Shiloh: Um, so let me be a little careful to say fundraising doesn't feel like a win to me. It almost feels like a burden, because you are now responsible to. Other people and your equity just got diluted and you now have more people at the table, more voices. It's I think sometimes founders, especially, I've seen this amongst my peers where they, they tend to like glamorize fundraising as if it's this you won, you should sell. No, I just gave away more of my company medicine. It feel like a win to me.

Jason: Yeah.

Shiloh: Uh, so, but what it did give me was just like, go energy. Let's. Yeah, it was like, go energy. Like now I have the resources I need to quickly bring people in that we've been talking about. I'm a planner. So I had a lot of plans before I ever signed a term sheet around what I would do with money. I'm also because I'm in accounting. I very much like organize my finances. Well, the business.

Jason: Shocker,

Shiloh: This is finance. It was a bit, so I very much knew how much I was gonna put into payroll account, how much I was going to put in a reserve account, how much I was going to be in our operating account. Like I very much had that plan. So it was more just like execution rather than like relief or feeling a relief.

Jason: I'm just going to, I'm going to jump in here and say like your investor updates must be an investor's wet, wet dream. You know, it's just like, usually it's like pulling teeth.

Shiloh: Yeah,

Jason: portfolio companies like send us numbers, be better about reporting. And you're just like, oh, what do I have off the shelf? How about all of

Shiloh: Well, not lately. I don't have the time as much, but yeah, for sure.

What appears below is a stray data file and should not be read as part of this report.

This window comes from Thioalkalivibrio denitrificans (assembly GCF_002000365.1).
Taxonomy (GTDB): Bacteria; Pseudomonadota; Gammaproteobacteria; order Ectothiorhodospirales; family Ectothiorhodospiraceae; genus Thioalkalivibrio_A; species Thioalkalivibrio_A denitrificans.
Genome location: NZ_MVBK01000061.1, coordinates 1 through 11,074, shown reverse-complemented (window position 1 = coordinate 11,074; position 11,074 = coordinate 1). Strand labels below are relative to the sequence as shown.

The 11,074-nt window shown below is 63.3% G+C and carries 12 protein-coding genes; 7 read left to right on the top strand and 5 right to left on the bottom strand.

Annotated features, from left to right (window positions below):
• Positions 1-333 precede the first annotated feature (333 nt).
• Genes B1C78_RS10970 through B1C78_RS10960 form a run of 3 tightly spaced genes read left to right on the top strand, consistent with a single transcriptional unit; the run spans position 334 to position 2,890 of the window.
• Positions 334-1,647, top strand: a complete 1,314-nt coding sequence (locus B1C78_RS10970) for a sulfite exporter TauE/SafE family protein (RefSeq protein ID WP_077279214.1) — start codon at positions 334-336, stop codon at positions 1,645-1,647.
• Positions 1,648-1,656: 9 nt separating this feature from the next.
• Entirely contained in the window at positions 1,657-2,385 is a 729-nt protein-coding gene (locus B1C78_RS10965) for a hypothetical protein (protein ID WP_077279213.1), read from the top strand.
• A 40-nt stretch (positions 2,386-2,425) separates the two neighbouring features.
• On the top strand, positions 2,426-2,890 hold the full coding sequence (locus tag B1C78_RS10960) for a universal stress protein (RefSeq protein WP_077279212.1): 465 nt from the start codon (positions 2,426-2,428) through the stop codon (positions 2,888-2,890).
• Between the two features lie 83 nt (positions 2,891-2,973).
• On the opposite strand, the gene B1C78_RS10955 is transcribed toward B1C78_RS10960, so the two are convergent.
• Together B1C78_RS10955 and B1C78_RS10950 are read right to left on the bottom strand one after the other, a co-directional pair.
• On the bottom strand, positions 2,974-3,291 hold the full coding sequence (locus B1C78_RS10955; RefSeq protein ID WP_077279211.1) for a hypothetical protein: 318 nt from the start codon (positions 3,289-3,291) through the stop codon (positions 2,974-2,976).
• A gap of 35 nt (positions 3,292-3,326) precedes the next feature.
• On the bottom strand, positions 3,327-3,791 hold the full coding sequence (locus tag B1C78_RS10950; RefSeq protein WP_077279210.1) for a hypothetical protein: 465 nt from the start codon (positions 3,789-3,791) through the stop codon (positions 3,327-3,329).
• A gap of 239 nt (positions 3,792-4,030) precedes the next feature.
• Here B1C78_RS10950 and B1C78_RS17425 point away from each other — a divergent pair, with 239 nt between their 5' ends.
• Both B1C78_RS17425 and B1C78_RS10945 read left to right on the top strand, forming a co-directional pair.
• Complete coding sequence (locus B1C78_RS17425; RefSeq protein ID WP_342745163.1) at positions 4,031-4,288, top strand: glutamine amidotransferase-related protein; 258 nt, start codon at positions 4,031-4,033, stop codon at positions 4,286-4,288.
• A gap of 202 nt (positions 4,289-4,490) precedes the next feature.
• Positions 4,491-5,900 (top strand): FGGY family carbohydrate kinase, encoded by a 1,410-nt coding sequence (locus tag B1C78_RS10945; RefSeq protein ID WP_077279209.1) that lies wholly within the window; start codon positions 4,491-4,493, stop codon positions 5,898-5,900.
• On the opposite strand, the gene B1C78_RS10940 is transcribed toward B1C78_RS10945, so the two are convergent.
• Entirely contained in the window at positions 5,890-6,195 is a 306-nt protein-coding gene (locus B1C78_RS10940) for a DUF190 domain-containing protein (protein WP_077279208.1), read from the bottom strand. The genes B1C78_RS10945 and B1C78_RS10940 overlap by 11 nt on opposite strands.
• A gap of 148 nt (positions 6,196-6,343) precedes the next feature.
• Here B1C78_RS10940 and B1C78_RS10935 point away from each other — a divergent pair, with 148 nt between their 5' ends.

Jason: awesome. I love that idea of the go energy and, and how it, it's not a win for you. It's just a marker along the path to the destination that you're going after. Shiloh, one last thing. You have such a diverse set of experiences, bootstrapping your own successful accounting firm to starting the software company. And now having closed a five plus million dollars from some really, really great investors. and you talk about learning along the way. Is there one, piece of advice that, You would have been excited to give to a younger version of Shiloh, maybe specific to fundraising, but life in general, like would just love to hear, um, you know, something that you'd tell younger, shallow, maybe another founder that, that asks for advice.

Shiloh: and relax. That's what I want to tell her. Relax. It's going to be okay. And no matter what, it's going to work out the way that it's supposed to relax. That was my conversation with Shiloh Johnson, founder of compliant, a startup that empowers small businesses to get tax compliant. When we come back in some ways asking investors for a million dollar check is nothing like asking your parents for money to see a movie, but still a lot of founders find themselves bringing their childhood relationship to money into their fundraise.

Jason: My producer, Olivia. Asks me about my own money, hangups and baggage.